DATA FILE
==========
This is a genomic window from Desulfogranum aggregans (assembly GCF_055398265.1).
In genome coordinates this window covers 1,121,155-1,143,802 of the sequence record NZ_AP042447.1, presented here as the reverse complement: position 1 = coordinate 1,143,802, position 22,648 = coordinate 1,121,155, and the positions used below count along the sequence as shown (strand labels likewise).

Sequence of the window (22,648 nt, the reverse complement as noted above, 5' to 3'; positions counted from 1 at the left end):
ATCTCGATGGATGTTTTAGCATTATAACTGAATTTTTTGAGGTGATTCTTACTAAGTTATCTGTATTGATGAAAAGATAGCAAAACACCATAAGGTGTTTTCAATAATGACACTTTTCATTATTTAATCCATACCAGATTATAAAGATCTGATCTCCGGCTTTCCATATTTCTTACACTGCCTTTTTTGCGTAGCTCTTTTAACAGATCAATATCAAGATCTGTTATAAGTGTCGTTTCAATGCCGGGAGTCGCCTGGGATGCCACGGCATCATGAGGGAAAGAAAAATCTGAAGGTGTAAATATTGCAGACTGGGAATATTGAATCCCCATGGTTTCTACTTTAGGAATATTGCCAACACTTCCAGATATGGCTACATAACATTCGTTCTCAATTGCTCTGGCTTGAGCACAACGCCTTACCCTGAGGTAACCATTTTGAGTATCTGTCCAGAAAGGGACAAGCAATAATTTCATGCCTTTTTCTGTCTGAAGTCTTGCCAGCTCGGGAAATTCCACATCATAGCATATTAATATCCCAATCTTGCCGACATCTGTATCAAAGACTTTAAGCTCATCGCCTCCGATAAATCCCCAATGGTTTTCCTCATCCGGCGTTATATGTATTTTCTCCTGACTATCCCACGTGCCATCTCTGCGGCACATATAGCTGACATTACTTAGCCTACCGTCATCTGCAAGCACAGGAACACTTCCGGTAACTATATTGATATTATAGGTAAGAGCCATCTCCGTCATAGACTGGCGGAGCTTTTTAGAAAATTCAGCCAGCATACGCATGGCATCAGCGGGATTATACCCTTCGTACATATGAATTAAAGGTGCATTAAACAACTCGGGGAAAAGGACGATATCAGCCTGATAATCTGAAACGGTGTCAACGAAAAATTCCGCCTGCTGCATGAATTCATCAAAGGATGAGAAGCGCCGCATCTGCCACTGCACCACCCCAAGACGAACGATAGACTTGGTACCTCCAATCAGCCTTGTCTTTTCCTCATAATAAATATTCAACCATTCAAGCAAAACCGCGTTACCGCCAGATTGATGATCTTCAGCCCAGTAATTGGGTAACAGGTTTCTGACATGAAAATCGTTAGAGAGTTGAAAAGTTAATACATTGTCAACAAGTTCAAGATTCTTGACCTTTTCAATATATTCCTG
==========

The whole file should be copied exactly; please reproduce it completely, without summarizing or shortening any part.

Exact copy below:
This is a genomic window from Desulfogranum aggregans (assembly GCF_055398265.1).
In genome coordinates this window covers 1,121,155-1,143,802 of the sequence record NZ_AP042447.1, presented here as the reverse complement: position 1 = coordinate 1,143,802, position 22,648 = coordinate 1,121,155, and the positions used below count along the sequence as shown (strand labels likewise).

Sequence of the window (22,648 nt, the reverse complement as noted above, 5' to 3'; positions counted from 1 at the left end):
ATCTCGATGGATGTTTTAGCATTATAACTGAATTTTTTGAGGTGATTCTTACTAAGTTATCTGTATTGATGAAAAGATAGCAAAACACCATAAGGTGTTTTCAATAATGACACTTTTCATTATTTAATCCATACCAGATTATAAAGATCTGATCTCCGGCTTTCCATATTTCTTACACTGCCTTTTTTGCGTAGCTCTTTTAACAGATCAATATCAAGATCTGTTATAAGTGTCGTTTCAATGCCGGGAGTCGCCTGGGATGCCACGGCATCATGAGGGAAAGAAAAATCTGAAGGTGTAAATATTGCAGACTGGGAATATTGAATCCCCATGGTTTCTACTTTAGGAATATTGCCAACACTTCCAGATATGGCTACATAACATTCGTTCTCAATTGCTCTGGCTTGAGCACAACGCCTTACCCTGAGGTAACCATTTTGAGTATCTGTCCAGAAAGGGACAAGCAATAATTTCATGCCTTTTTCTGTCTGAAGTCTTGCCAGCTCGGGAAATTCCACATCATAGCATATTAATATCCCAATCTTGCCGACATCTGTATCAAAGACTTTAAGCTCATCGCCTCCGATAAATCCCCAATGGTTTTCCTCATCCGGCGTTATATGTATTTTCTCCTGACTATCCCACGTGCCATCTCTGCGGCACATATAGCTGACATTACTTAGCCTACCGTCATCTGCAAGCACAGGAACACTTCCGGTAACTATATTGATATTATAGGTAAGAGCCATCTCCGTCATAGACTGGCGGAGCTTTTTAGAAAATTCAGCCAGCATACGCATGGCATCAGCGGGATTATACCCTTCGTACATATGAATTAAAGGTGCATTAAACAACTCGGGGAAAAGGACGATATCAGCCTGATAATCTGAAACGGTGTCAACGAAAAATTCCGCCTGCTGCATGAATTCATCAAAGGATGAGAAGCGCCGCATCTGCCACTGCACCACCCCAAGACGAACGATAGACTTGGTACCTCCAATCAGCCTTGTCTTTTCCTCATAATAAATATTCAACCATTCAAGCAAAACCGCGTTACCGCCAGATTGATGATCTTCAGCCCAGTAATTGGGTAACAGGTTTCTGACATGAAAATCGTTAGAGAGTTGAAAAGTTAATACATTGTCAACAAGTTCAAGATTCTTGACCTTTTCAATATATTCCTG